Roz Crowley meets Pierre Lawton, a globally acclaimed wine merchant, whose long line of Cork ancestors includes a mayor
Pierre Patrick Lawton was born in 1958 with a sip of Mouton 1945 on his lips. “As I understand it Dad finished the bottle. Hence, my taste for this wine,” said P Lawton on a recent visit to Cork.
It’s the county of his forefathers, going back eight generations, starting with Abraham Lawton whose family owned a substantial package of land near Skibbereen and another near Buttevant in County Cork. He went to Bordeaux in 1739 to establish the wine-broking house of Tastet et Lawton. It wasn’t easy for a Protestant family to settle in the predominantly Catholic Bordeaux. They were kept outside the walls of the city in a type of ghetto which is now the prestigious Quai de Chartrons. Abraham, a Protestant, had six children with Charlotte Selves, a Catholic who had to convert to Protestantism before eventually being granted permission to marry.
Back in Cork, Abraham’s cousin Hugh Lawton founded the Cork bank of Lawton, Carleton and Feray in 1750 and became mayor in 1776. His portrait hangs on the main staircase wall of Cork’s Crawford Gallery ( see picture). Lawton’s Quay, part of Cork’s former extensive waterways, was once where the GPO is located, and is named after him. Tastet et Lawton continues in the hands of Pierre’s cousin, Daniel who was Deputy Mayor of Bordeaux for 30 years.
Pierre’s father Hugue re-ignited the Irish connection after brainstorming with Cork wine historian Ted Murphy. He mapped the Irish connections to wine worldwide, resulting in his book ‘A Kingdom of Wine – A Celebration of Ireland’s Winegeese’.
“It’s wonderful to appreciate the connections with Ireland and the wine trade”, says Pierre, “including Peter Mitchell who in 1723 started the first glass bottle factory in Bordeaux, designing what we take for granted – glass bottles that could be stored sideways.” When next in Bordeaux watch out for Rue de la Verrerie.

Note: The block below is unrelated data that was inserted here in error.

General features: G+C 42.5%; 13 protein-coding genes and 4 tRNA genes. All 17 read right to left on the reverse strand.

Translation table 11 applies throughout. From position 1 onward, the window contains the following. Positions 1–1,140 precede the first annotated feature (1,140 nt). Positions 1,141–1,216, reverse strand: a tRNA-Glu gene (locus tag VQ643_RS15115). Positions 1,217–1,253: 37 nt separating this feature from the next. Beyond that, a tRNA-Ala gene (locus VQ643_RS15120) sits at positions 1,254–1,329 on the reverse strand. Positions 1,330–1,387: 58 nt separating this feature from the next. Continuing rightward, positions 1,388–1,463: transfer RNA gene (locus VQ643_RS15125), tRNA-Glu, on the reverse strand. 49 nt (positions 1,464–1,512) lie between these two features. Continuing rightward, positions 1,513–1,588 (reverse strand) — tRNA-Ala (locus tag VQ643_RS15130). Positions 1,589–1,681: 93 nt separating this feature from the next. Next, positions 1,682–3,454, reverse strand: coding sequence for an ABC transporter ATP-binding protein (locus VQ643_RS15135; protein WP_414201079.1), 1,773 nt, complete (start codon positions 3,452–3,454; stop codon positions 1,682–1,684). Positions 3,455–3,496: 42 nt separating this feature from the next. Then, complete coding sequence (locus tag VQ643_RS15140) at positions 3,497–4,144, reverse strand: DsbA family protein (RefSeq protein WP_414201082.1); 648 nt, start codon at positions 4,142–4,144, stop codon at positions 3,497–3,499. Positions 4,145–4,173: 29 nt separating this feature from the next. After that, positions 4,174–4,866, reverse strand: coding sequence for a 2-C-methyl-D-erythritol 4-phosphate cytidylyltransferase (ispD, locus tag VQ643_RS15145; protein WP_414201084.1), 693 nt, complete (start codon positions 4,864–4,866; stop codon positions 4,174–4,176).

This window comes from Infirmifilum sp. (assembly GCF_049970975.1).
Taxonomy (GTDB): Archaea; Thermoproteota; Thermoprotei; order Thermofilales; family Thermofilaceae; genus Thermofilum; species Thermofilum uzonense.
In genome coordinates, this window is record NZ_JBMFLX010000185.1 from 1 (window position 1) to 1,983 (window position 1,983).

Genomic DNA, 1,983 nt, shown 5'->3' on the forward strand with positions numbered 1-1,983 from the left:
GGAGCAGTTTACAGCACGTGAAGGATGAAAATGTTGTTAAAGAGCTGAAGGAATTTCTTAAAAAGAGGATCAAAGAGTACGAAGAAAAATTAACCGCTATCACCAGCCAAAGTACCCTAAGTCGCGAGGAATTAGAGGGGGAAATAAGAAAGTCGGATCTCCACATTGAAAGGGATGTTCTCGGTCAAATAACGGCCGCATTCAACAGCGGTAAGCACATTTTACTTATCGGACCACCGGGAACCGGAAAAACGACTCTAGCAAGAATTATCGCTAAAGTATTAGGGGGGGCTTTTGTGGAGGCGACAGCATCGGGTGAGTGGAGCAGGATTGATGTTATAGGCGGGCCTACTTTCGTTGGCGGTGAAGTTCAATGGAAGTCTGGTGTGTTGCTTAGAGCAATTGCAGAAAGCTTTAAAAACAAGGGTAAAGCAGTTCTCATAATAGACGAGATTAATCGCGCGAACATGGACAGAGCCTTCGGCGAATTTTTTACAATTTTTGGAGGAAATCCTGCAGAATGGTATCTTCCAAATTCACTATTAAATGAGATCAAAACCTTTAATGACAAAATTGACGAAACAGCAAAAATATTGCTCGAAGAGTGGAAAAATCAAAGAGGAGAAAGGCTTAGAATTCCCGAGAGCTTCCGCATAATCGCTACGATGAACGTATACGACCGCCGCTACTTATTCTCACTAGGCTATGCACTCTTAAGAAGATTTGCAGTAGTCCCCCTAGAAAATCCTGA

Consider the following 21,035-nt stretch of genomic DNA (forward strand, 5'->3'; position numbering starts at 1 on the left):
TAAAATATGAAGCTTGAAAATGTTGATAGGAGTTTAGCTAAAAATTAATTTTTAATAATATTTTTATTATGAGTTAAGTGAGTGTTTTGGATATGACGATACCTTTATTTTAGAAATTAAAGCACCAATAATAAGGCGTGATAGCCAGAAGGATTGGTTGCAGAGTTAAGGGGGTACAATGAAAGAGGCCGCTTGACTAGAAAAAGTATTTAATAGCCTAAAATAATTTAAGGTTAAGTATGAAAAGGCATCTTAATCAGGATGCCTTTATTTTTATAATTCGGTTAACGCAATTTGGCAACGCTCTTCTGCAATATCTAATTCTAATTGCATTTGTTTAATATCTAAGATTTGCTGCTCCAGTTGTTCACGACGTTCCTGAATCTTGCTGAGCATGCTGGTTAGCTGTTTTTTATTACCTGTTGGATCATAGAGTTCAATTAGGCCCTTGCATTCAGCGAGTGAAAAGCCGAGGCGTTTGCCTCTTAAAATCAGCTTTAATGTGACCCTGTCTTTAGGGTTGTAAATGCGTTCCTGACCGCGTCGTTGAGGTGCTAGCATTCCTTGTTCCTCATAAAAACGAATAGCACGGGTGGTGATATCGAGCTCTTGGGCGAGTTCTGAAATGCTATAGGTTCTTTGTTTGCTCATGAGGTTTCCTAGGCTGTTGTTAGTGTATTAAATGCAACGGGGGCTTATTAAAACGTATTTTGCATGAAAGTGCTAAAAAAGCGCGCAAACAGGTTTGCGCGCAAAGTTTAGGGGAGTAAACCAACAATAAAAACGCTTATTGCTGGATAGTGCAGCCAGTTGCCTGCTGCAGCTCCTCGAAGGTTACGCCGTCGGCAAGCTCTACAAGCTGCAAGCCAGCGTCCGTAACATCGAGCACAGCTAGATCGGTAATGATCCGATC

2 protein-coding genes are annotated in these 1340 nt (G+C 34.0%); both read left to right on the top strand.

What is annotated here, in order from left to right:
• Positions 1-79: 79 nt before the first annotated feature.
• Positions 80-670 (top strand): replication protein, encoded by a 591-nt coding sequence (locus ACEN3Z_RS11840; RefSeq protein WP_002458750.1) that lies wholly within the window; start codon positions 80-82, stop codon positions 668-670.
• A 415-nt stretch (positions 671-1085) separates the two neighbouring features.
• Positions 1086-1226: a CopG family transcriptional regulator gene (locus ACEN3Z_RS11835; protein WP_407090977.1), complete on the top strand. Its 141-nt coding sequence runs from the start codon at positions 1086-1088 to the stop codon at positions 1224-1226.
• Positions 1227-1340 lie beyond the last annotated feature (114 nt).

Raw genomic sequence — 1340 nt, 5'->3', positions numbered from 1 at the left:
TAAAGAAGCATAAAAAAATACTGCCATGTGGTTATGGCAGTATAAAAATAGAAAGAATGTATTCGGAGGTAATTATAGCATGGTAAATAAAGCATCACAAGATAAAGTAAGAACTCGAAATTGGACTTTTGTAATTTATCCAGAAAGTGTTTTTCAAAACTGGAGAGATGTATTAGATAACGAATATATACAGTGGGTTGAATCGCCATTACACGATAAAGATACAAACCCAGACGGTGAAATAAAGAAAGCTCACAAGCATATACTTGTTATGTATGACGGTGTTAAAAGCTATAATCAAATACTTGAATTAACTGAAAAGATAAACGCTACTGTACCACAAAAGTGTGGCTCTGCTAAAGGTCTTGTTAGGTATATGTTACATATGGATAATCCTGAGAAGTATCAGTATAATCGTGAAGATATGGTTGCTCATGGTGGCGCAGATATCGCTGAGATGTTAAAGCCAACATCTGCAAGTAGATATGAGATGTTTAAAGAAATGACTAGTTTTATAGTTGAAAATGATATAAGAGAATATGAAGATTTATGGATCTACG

Pierre’s passion for great claret started young, passed from grandfather to son and grandson. “In our family and I can safely say that few families in the Bordeaux trade have such a wonderful memory of wine and trade.”
In the heart of the prestigious wine producing area of Bordeaux, Pierre’s family had connections with legendary families. The oldest Bordeaux wine he ever tasted was at Rothschild, an 1811 Lafite.
“Not too old at all. Wonderful!” He often played backgammon with Philippe de Rothschild, a friend of his grandfather, who paid him his winnings with books from his library. When a bachelor he met Greta Garbo. “I was often the 14th person at the table in the chateau. There could never be 13. I didn’t always know who these famous people were!”
In 1997 Decanter magazine named him as one of the most influential wine people in the world and today his companies Alias Bordeaux and Gambit Wines are leading traders in top level Grands Crus Bordeaux wines.
But wine is not his only passion. At law school Pierre followed the family’s interest in many sports. The Lawton family created the first lawn tennis court in France and with friends established the Golf Bordelais club in 1900. Pierre was a professional skateboarder and had a career in sailing. A number of titles in the 90s includes the Trofeo Princesa Sofia in Spain in 1995, the all-Japan international championship in Nishinomiya, and twice he won the Prince Henrik’s Silver cup.
These days skateboarding and sailing have been replaced by golf.
This enthusiasm is shared by his wife Kristel Mourgue d’Algue, a golf pro since winning the1995 NCAA championship. She and her family will soon open a golf course development designed by Tom Doak in Saint Emilion where Pierre and she live at the weekend.
“I love golf and my wife Kristel is still a below scratch player. She gives me points when we play. We always compete!” Members of Portmarnock golf club, they enthuse about playing there and around links courses throughout Ireland. Kristel’s father was a friend of Joe Carr, “another great golf champion”.
Golf gives Pierre an added dimension to world business travel. “I have played on over 500 courses, but choosing a favourite is like choosing a favourite wine. No matter how wonderful one is I prefer to drink different wines, even risking a poor one, and to visit different golf courses. I enjoyed my round yesterday in Waterville.”
Worldwide he sees wine often served too warm. “Room temperature for red wines was originally based on cold, draughty rooms. I often have to drop a cube of ice in the glass to bring out the best flavours. Remove the cube when it has chilled a little.” An hour in the ‘fridge is usually enough to reach a suitable temperature for whites. From a man whose first taste ever was a sip of wine, a tip worth savouring.
© Irish Examiner Ltd. All rights reserved